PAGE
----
Zentralbl Hyg Umweltmed. 1992 Mar; 192(6): 494-508.
Urinary mutagenicity in vegetarians and people on a mixed-western diet.
Hygiene-Institut, Universitšt Mainz.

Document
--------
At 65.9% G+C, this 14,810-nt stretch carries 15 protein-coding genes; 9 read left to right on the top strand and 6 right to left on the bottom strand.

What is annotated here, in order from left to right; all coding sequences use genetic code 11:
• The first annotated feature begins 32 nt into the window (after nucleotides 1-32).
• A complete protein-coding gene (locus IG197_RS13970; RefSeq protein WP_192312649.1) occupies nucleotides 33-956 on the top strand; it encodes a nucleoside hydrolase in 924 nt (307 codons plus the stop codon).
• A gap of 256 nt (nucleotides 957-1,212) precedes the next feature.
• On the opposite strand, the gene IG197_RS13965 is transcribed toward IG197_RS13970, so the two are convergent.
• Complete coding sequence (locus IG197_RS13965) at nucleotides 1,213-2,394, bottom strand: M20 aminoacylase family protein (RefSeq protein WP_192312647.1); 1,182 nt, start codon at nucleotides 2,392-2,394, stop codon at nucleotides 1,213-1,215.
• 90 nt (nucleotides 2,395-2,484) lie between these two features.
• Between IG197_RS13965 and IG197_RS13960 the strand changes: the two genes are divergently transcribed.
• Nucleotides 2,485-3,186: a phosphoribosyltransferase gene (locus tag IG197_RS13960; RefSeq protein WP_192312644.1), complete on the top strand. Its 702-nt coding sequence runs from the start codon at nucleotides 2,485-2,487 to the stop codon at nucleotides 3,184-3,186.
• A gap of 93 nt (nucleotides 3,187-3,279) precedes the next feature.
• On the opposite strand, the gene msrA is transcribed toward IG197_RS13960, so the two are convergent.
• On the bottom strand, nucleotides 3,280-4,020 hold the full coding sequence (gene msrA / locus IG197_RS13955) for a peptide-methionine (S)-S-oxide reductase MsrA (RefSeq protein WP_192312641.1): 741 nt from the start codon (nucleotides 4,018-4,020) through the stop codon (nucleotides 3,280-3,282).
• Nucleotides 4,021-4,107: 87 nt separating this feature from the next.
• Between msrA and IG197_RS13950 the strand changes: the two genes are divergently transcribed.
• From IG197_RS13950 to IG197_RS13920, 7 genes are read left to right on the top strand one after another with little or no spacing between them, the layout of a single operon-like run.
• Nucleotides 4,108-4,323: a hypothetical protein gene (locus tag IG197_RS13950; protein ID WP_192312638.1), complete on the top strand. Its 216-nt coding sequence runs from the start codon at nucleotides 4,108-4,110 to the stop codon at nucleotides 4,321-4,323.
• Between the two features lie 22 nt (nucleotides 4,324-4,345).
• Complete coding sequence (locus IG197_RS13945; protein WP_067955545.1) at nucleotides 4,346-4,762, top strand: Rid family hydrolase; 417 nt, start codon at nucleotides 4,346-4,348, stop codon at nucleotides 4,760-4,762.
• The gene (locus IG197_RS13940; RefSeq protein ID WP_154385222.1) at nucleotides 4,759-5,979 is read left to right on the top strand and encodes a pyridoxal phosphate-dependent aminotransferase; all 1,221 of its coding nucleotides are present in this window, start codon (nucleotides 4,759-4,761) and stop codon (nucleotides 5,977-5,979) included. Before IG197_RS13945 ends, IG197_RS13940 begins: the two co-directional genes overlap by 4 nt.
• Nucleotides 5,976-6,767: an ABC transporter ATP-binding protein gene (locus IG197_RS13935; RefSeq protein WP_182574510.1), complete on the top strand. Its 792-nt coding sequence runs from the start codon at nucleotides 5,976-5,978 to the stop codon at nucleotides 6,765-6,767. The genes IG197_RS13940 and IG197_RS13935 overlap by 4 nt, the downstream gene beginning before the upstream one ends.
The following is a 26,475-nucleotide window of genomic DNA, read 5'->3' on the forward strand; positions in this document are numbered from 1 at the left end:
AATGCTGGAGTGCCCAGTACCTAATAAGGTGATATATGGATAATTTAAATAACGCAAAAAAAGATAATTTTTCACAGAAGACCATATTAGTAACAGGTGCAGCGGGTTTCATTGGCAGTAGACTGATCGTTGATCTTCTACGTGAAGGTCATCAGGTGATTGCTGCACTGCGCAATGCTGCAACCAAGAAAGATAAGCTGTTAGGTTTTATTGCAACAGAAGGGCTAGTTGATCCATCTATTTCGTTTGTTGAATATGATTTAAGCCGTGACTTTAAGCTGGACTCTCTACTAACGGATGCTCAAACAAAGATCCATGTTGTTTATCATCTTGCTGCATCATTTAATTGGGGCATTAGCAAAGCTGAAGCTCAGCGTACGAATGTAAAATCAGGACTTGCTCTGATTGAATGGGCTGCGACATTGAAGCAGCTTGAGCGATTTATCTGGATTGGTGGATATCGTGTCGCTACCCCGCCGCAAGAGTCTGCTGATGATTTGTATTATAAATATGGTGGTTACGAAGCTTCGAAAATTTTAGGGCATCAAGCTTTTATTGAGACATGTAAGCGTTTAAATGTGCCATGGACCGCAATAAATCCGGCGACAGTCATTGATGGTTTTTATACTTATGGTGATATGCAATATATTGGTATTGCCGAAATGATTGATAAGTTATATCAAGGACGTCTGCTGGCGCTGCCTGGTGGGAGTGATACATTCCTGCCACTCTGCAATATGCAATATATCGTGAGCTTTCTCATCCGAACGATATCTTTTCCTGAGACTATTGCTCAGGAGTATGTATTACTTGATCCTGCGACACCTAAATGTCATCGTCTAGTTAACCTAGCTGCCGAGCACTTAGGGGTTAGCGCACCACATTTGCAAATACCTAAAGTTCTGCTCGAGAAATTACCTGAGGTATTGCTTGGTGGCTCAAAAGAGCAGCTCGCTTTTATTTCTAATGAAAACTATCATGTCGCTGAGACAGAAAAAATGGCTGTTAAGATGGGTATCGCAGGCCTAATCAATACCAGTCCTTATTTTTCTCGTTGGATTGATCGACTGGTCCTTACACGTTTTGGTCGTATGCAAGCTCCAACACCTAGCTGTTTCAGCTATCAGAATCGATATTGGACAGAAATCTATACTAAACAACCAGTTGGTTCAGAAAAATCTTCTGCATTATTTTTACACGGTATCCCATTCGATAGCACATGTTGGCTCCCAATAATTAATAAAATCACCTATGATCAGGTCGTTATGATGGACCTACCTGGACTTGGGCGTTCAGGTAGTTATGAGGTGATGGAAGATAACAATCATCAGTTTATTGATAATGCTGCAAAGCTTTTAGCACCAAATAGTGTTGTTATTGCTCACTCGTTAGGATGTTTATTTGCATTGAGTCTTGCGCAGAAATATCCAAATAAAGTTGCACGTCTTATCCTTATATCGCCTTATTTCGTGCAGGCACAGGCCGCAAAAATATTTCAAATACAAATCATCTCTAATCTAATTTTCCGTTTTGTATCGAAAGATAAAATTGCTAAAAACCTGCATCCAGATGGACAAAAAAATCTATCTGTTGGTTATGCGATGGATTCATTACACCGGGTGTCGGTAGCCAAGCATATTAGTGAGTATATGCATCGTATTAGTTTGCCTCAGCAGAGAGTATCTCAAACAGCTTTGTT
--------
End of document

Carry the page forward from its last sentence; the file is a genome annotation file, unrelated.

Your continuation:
This investigation was undertaken to determine whether the consumption of an ovolacto-vegetarian diet and a mixed-western diet by a group of 31 and 32 persons respectively resulted in the excretion of different levels of mutagens in the urine of these two dietary groups. All subjects were male participants of the "Deutschlandlauf 1987" and consumed strictly controlled diets with limited energy supply and a defined protein/fat/carbohydrates relation. 24-h Urines were collected before the start of the race, mutagens were extracted by a combination of the XAD-2 method of Yamasaki and Ames (53) and the blue-cotton method of Hayatsu et al. (20), and aliquots were assayed for mutagenicity with Salmonella typhimurium strains TA 98 and TA 1538 in the presence of an activating system (S 9-mix). Urinary mutagenicity was significant but at considerable variance in 26 (13) vegetarians and non-vegetarians as estimated with strain TA 1538 (TA98). No statistically significant difference could be detected between the vegetarian and the mixed-western dietary groups in any urinary mutagenicity parameter given below. In detail the following mean values were obtained: 2.46 +/- 1.87 his+ revertants/ml urine, 3,333 +/- 1,835 revertants in 24-h urines, and 5.01 +/- 3.1 revertants/mg creatinine for vegetarians and 3.13 +/- 2.18 his+ revertants/ml urine, 4,611 +/- 5,913 revertants in 24-h urine, and 8.98 +/- 20.17 revertants/ml creatinine for non-vegetarians with S. typhimurium TA 98 and 3.75 +/- 2.88 his+ revertants/ml urine, 6,094 +/- 7,885 revertants in 24-h urine, and 10.88 +/- 21.14 revertants/mg creatinine for vegetarians and 4.17 +/- 2.71 his+ revertants/ml urine, 5,705 +/- 4,421 revertants in 24-h urines, and 6.97 +/- 9.29 revertants/mg creatinine for non-vegetarians with strain 1538. Considerable individual variation in levels of urinary mutagenicity in spite of consumption of identical, controlled diets may at least in part depend on inherent differences of absorption, metabolism, and excretion patterns of mutagens by individuals, preventing collective comparisons of the extent of exposure to dietary mutagens.